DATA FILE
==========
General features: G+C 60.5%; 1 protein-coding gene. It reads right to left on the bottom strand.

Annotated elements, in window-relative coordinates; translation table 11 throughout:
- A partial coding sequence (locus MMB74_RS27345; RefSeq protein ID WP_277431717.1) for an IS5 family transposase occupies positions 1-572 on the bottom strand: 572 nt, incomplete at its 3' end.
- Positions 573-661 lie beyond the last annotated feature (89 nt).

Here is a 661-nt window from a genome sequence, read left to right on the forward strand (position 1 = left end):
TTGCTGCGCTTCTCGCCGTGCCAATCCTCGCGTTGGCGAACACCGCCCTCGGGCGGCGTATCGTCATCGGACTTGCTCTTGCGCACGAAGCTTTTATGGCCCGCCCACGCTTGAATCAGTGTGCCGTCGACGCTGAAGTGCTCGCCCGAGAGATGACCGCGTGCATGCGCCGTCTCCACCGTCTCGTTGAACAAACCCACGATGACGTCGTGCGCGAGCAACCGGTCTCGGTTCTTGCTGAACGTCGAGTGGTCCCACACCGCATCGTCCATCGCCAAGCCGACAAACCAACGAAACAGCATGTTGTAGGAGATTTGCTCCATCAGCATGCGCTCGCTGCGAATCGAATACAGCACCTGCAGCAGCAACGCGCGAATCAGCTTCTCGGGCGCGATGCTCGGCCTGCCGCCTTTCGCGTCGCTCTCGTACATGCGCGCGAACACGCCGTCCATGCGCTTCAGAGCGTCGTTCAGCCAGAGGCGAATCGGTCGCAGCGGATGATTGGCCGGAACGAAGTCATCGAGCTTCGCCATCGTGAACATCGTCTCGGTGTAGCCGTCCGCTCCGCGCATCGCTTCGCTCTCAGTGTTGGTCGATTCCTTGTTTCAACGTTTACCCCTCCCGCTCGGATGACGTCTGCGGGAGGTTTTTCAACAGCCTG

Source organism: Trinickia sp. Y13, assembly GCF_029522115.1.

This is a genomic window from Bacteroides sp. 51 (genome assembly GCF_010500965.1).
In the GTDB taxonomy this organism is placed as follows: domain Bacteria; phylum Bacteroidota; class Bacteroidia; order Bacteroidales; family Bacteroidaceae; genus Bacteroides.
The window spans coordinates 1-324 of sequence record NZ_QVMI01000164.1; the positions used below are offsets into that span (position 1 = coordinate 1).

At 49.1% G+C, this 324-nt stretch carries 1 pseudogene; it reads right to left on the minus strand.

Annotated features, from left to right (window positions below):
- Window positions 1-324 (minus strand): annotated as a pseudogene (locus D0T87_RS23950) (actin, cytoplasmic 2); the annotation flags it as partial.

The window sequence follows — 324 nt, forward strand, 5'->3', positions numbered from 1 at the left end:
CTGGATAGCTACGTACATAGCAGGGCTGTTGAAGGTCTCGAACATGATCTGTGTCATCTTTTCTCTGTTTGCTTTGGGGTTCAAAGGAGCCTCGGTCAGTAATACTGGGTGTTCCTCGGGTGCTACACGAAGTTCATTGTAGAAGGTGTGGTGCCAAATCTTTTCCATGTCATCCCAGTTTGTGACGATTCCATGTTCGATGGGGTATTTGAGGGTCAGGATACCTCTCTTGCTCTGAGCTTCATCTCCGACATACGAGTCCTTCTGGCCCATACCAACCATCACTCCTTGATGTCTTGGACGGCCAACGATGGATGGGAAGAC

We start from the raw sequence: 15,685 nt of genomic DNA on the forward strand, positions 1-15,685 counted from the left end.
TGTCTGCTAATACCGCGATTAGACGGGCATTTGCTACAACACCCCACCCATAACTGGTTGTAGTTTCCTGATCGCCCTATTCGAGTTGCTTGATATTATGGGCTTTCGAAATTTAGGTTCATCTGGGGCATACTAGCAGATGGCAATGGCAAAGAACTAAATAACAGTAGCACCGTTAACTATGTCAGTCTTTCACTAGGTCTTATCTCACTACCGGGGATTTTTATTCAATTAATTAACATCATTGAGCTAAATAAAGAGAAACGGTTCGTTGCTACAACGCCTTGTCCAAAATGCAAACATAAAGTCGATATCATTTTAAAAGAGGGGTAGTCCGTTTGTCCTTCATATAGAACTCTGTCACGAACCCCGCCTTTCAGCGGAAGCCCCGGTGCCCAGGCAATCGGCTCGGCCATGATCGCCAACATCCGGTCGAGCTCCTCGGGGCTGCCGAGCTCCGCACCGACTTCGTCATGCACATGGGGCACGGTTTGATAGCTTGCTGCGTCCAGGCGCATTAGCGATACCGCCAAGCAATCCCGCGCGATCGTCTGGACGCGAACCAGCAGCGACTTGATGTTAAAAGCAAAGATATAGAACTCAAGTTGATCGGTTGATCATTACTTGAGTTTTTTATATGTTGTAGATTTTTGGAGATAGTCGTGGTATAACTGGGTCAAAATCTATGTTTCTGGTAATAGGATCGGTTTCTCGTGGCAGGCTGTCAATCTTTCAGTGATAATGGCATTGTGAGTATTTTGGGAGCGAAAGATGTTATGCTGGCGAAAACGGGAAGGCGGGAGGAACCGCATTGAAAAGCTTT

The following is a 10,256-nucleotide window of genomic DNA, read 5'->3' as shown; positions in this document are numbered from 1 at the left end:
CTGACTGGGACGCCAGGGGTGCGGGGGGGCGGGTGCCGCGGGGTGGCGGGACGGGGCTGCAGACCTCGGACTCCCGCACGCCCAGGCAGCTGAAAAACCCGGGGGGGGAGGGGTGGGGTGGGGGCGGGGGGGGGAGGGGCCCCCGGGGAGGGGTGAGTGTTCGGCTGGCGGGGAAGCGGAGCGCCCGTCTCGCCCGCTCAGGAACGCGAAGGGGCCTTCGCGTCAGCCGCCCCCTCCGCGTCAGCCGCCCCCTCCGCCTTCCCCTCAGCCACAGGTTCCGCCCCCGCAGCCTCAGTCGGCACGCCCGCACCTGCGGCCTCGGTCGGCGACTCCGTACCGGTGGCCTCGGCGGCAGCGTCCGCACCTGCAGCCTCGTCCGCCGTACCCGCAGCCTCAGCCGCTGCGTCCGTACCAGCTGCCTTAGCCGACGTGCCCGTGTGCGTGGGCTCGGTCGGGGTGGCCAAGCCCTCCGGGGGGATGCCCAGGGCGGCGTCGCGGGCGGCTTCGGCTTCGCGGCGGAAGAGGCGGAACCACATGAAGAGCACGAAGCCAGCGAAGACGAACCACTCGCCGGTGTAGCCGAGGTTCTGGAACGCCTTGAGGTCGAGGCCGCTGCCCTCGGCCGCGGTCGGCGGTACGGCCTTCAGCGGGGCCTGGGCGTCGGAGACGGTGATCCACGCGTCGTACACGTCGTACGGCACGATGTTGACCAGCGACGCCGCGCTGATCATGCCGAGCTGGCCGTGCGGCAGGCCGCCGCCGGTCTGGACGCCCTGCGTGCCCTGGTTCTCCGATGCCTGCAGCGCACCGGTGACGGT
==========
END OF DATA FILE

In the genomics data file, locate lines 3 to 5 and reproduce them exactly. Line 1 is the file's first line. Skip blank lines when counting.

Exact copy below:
- A partial coding sequence (locus MMB74_RS27345; RefSeq protein ID WP_277431717.1) for an IS5 family transposase occupies positions 1-572 on the bottom strand: 572 nt, incomplete at its 3' end.
- Positions 573-661 lie beyond the last annotated feature (89 nt).

Here is a 661-nt window from a genome sequence, read left to right on the forward strand (position 1 = left end):